A listing of ballot initiatives and legislation can be found at

Advocates are looking ahead to the 2020 Census and its impact on voter enfranchisement. There is great concern about the Trump administration’s introduction of a citizenship status question to the census. See the Democracy Initiative’s Action on the Census.

Voting Rights Organizing Videos & Webinars for UUs

  • Save the Date! July 12th  at 7 pm ET/4 pm PT: Webinar on Mobilizing Towards Electoral Justice: Strategizing for the 2018 Mid-Terms with UUA justice staff and UUSJ (UUs for Social Justice: Your Voice in the Capitol). RSVP here
  • Marching in the Arc of Justice – 50th Anniversary of the Selma Voting Rights Campaign Toolkit
  • Getting Involved without Getting in Trouble: Understanding the IRS Election-Year Guidelines for Clergy and Congregations
    Led by Rev. Rob Keithan, Faith Organizing and Training Consultant, former director of the UUA Washington Office for Advocacy, and author of the UUA publication: “The Real Rules: Congregations and the IRS Guidelines On Advocacy, Lobbying, and Elections” and Rev. Rob Hardies, Senior Minister at All Souls Unitarian Church in Washington, DC, speaking on the James Reeb Voting Rights Project. A UUMA & UUA Webinar held jointing with the UUMA Clara Barton Chapter on Oct. 5, 2016. Download the PowerPoint presentation.
  • Voting Rights & Mobilizing for the 2016 Elections Webinar—June 1, 2016 
    Susan Leslie, UUA Congregational Advocacy & Witness Director, UUs for Social Justice (UUSJ), and UU congregational leaders share strategies and resources--including UU Funding Program $500 grants--for mobilizing during this electoral season.  We need to keep building the movement for change, while taking on the fierce backlash that has risen up.  We address faithfully strengthening democracy, registering voters, Getting out the Vote, protecting voting rights, election protection, speaking out on our values, developing community and congregational partnerships and more! Download the PDF (25 pages) of the full slideshow presentation.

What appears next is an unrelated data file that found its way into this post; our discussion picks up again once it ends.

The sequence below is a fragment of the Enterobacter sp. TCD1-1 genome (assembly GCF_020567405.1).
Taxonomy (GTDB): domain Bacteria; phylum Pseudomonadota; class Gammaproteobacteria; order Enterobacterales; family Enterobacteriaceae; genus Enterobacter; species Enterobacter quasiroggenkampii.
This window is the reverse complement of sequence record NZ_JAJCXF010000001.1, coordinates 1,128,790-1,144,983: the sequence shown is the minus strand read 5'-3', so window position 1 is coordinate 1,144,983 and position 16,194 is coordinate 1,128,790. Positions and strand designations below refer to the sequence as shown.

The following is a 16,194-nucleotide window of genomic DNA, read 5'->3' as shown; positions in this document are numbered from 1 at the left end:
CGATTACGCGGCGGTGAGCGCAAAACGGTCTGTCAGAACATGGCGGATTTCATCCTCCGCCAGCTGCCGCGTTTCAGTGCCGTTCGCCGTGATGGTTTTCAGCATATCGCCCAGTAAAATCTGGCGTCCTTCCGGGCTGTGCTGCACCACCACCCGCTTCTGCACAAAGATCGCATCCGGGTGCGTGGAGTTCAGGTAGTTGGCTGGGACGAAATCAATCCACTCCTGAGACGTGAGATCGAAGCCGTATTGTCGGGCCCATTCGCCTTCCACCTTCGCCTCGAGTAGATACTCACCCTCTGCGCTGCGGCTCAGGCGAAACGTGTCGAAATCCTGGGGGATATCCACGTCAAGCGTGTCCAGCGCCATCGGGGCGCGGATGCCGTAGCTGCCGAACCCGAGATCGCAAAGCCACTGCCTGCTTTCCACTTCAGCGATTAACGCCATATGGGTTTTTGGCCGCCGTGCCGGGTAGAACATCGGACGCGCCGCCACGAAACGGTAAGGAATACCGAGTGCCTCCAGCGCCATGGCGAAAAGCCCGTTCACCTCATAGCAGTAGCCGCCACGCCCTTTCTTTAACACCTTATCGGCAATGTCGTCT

• Forward Together! Voting Rights WebinarOn July 13, 2015 Over 500 UUs joined thousands of people in Winston-Salem, NC calling for a restoration of voting rights. View this July 22 webinar to hear about lessons learned and next steps for voting rights efforts and organizing throughout the country. 
  • Across the country, in 2014 UUs began mobilizing to defend democracy by stopping voter suppression, advocating for voting rights, and engaging in voter registration and Get Out the Vote efforts. Watch the webinar video and download a PDF (29 pages) of the full slideshow presentation.

Find a Partner

UU congregations and organizations are working with partners to protect the vote, register people to vote, and get out the vote!

Get Connected


Theological Grounding and History


We know that too often people are excluded from this process due to economic and racial bias. Ironically, the right to legislative representation is denied to the residents of the U.S. capitol, Washington, DC. The UUA works to make sure that those who are eligible to vote can do so, and to extend the right to vote to the citizens of the nation's capitol.

We invite you to learn more about Unitarian Universalism and our commitment to voting rights as an issue of economic and racial justice.

More Information

Like, Share, Print, or Explore

For more information contact